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Vital to rural economy

Scottish salmon farming hits new record

Salmon industry is vital to the rural economy


 

Scottish salmon farmers produced a record harvest and exports last year as the industry continues to underpin the rural economy.

The Scottish Fish Farm Production Survey for 2017, produced by Marine Scotland Science, reports that 189,707 tonnes were harvested, the sector’s highest ever output. 

The official annual statistical bulletin also reports increases of just over three million smolts put to sea as well other measures of productivity. The level of survival on farms has also improved to 79.1% compared to 73.3% in the previous year. 

Gilpin Bradley, chairman of the Scottish Salmon Producers Organisation (SSPO) said: “Volumes were strong and exports reached an all-time high with sales of £600m to more than 50 countries.

Demand for quality Scottish salmon continues to outstrip supply and the sector aspires to grow to meet demand, but we also recognise the importance of steady, sustainable development.

“These new figures, alongside the investment in tackling emerging challenges give us great confidence in the sector’s ability for sustainable growth over the coming years.” 

Highlands and Islands Enterprise recently reported that employment in the industry and the wider supply chain topped 10,000 full time equivalent jobs.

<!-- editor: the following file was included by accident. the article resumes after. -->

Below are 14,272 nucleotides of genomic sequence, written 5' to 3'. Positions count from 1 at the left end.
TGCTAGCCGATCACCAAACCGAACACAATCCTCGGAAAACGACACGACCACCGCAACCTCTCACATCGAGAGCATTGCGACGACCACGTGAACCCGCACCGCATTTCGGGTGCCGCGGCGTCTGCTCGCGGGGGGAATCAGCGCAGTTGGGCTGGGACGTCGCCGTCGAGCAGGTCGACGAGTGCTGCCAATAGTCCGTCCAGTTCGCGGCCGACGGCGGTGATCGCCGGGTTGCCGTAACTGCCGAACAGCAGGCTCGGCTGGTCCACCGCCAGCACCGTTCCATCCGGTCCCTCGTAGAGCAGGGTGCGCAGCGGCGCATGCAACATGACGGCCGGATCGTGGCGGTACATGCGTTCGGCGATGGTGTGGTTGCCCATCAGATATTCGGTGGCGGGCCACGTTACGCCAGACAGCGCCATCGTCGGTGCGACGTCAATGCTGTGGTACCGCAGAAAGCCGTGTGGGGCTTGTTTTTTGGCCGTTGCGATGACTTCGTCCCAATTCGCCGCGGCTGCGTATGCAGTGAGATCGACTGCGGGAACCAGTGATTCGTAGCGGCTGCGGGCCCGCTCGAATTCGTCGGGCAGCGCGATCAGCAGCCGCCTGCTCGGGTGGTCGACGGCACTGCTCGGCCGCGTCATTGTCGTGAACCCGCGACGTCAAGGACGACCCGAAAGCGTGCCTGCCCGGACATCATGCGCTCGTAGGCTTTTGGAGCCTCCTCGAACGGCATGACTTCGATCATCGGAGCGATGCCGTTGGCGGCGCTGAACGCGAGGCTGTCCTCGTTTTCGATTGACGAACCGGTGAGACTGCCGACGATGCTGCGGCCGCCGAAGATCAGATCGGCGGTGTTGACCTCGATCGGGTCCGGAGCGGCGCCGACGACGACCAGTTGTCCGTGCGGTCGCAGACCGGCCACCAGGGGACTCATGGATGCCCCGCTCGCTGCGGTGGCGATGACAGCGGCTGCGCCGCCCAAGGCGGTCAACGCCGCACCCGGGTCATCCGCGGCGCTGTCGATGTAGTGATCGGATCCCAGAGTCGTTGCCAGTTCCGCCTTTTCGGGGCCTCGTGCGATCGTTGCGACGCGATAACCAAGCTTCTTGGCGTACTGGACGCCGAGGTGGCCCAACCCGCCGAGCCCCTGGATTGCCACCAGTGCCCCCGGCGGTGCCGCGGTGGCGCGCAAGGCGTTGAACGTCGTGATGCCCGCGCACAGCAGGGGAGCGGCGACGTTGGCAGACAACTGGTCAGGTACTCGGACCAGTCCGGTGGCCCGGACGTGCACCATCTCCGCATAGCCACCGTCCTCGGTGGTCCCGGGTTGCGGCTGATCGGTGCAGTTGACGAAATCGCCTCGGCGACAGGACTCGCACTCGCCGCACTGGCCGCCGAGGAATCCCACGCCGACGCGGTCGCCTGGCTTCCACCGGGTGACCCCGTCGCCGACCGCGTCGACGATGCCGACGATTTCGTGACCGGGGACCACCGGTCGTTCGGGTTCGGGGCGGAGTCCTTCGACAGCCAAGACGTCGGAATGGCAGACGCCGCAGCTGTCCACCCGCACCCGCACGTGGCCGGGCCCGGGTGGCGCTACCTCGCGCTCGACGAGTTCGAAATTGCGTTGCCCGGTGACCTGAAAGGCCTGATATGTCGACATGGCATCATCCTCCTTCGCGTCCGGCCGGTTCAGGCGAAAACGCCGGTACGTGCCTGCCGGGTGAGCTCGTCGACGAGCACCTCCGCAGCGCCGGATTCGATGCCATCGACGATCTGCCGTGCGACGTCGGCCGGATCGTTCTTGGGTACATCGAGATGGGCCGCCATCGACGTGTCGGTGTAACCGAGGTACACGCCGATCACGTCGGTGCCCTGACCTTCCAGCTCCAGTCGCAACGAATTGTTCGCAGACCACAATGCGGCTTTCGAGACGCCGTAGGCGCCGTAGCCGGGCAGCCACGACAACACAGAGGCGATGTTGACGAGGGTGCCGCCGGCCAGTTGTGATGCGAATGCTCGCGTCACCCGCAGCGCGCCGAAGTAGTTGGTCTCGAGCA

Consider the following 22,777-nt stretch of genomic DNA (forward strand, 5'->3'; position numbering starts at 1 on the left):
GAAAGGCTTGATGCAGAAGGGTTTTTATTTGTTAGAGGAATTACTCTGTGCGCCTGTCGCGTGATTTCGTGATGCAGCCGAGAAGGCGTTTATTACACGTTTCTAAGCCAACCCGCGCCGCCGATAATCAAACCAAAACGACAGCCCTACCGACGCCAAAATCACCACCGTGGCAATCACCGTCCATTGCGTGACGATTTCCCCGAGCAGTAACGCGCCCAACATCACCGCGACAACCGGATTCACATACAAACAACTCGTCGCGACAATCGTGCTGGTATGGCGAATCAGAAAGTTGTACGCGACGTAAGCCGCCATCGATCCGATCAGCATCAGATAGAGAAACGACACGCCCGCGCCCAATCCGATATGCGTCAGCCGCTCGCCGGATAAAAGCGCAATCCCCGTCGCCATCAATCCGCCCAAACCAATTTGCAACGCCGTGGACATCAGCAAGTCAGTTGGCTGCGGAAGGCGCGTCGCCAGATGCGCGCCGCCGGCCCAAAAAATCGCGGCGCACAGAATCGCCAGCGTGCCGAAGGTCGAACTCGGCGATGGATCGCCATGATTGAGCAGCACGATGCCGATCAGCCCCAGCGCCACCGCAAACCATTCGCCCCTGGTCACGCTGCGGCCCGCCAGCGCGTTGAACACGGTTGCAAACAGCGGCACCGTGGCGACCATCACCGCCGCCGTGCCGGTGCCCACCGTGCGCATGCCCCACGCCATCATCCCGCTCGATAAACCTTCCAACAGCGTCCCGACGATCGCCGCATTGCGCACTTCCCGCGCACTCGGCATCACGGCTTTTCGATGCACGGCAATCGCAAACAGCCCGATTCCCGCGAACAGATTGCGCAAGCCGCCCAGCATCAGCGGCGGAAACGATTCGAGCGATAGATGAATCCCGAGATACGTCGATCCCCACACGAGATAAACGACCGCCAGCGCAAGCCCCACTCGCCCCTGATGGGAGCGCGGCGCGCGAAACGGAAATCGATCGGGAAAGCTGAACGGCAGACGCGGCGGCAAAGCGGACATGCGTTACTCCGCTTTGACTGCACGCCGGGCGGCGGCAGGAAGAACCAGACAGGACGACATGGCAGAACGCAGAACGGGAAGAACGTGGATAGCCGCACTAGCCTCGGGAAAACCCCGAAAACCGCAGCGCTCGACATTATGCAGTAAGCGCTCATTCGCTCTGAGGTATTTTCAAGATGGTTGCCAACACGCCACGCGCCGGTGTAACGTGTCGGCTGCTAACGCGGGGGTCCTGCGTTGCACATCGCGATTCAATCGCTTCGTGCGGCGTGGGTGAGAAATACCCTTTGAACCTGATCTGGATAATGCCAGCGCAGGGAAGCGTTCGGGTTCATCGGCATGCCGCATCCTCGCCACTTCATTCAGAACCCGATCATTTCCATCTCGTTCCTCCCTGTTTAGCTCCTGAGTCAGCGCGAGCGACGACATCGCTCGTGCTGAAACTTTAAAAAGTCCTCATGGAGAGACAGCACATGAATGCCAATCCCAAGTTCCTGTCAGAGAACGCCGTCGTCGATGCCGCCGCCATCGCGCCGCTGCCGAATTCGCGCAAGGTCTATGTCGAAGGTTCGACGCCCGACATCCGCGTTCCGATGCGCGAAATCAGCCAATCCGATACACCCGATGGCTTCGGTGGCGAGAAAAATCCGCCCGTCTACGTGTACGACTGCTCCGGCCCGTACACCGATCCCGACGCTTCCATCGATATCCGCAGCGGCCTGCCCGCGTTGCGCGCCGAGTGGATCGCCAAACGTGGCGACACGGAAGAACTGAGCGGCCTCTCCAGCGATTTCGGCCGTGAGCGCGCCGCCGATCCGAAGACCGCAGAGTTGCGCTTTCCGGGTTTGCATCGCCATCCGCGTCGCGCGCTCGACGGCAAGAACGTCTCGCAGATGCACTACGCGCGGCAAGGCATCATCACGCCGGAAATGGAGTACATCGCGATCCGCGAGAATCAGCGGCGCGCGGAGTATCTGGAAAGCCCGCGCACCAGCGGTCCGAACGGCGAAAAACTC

Charlotte Wright, chief executive of HIE, said: “These figures are good news for Scottish aquaculture and show the significant social contributions the industry makes to remote rural, island and coastal areas by supporting high-skilled jobs, diversifying and protecting communities.

” Salmon farming is a major contributor to the Highlands and Islands economy and brings additional business opportunities to the area. We have supported the aquaculture industry since its inception and as a vital sector which provides many jobs for rural communities.” 

Ahead of an anticipated dip in production in 2018 because of gill health issues during autumn 2017 the sector is putting investment in place to help smooth fluctuations in production. Salmon farmers have invested more than £60m in new technologies and improved farming techniques, research projects and cleaner fish.

Mr Bradley added: “It is encouraging to see that the report confirms an improvement in the industry’s survival figures as a result of the ongoing investment in this area.”



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